I hope Blockbuster doesn't follow suit, but they probably will for the $$$ savings as they could probably use that.  OTOH, if they don't follow suit, they would get the release date advantage over NF, which they may need even more than the $$$ savings in the long run.  I can imagine plenty of NF BD customers seriously considering switching to Blockbuster Online over this (on top of Blockbuster's lack of BD price premium).

Should be interesting to see how this plays out...

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#4 of 36 Southpaw

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Posted January 06 2010 - 08:34 AM

So the main benefit to NF is the lower cost in obtaining rental discs from WB? Is that it? So any add'l consumer sales WB might get out of holding back rentals for 4 weeks would be offset by receiving less from NF to sell rental discs?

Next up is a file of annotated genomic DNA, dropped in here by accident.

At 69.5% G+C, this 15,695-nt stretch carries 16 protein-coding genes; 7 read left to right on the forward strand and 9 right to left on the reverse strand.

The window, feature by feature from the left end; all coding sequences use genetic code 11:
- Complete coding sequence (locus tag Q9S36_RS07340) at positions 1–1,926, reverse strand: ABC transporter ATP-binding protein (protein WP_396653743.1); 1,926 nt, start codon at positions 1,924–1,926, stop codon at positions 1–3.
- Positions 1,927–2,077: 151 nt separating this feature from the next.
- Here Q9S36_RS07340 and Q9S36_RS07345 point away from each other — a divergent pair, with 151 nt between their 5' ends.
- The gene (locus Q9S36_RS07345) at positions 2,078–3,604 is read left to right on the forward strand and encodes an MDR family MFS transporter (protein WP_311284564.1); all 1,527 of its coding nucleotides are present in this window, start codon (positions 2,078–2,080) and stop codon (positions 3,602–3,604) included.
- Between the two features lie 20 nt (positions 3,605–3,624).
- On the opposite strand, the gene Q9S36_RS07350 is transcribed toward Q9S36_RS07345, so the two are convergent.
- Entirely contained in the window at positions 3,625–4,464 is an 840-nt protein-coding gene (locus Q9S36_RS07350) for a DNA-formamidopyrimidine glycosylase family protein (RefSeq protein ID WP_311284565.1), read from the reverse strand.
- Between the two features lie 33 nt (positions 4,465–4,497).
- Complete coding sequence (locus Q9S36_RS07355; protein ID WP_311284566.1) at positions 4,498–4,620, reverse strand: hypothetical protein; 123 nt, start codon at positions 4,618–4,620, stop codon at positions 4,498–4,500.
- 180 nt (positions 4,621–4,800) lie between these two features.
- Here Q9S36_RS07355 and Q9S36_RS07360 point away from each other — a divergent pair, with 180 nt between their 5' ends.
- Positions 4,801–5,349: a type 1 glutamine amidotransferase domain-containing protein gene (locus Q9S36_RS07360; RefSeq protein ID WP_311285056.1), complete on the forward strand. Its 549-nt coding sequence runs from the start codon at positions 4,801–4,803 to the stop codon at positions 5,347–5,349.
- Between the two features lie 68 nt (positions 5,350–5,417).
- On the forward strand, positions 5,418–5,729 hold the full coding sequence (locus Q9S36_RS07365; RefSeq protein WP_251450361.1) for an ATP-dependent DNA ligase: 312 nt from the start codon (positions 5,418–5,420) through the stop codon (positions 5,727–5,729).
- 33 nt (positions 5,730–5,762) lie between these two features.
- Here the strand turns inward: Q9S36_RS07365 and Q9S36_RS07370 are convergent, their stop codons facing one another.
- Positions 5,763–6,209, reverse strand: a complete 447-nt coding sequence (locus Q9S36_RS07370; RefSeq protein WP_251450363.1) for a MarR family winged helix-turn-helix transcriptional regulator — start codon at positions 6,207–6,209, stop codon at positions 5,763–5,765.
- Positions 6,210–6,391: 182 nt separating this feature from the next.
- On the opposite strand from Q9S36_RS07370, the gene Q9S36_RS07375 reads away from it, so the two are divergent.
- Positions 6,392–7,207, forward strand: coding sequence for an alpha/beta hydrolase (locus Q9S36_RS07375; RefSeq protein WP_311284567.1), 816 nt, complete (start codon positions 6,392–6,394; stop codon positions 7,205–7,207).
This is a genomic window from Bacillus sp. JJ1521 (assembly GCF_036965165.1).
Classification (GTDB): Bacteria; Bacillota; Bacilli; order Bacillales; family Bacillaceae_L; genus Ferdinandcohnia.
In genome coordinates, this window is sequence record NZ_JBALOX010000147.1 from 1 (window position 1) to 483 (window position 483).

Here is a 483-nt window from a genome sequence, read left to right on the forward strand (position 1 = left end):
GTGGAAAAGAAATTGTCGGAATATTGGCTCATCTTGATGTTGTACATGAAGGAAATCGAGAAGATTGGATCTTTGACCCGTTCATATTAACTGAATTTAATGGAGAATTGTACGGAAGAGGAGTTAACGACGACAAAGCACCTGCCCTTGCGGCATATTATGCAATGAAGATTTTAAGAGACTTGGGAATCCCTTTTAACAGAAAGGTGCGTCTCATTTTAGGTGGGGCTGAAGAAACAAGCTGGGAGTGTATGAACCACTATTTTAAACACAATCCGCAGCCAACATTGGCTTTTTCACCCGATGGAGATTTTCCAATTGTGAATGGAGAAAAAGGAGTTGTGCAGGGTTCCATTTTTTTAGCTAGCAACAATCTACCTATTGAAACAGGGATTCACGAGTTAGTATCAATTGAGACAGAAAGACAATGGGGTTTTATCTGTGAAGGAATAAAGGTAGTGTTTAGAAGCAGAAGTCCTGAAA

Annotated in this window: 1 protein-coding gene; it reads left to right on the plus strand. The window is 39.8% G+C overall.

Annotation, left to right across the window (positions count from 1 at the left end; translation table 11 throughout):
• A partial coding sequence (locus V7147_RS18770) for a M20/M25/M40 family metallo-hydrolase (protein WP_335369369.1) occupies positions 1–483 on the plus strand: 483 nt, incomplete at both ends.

Plus, you add in the fact that they are starting to withhold special features on rentals and I'm starting to see less and less benefit to having a NF subscription.

#5 of 36 dpippel

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Posted January 06 2010 - 11:08 AM

I'm very happy renting my Blu-ray titles from Blockbuster Online for the same price as a standard definition DVD without waiting a month after street date to get a disc. I sincerely hope that this backfires.
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#6 of 36 Brandon Conway

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Posted January 06 2010 - 11:33 AM

I'm willing to bet that if Blockbuster doesn't follow suit Warner might not allow them access to their films period.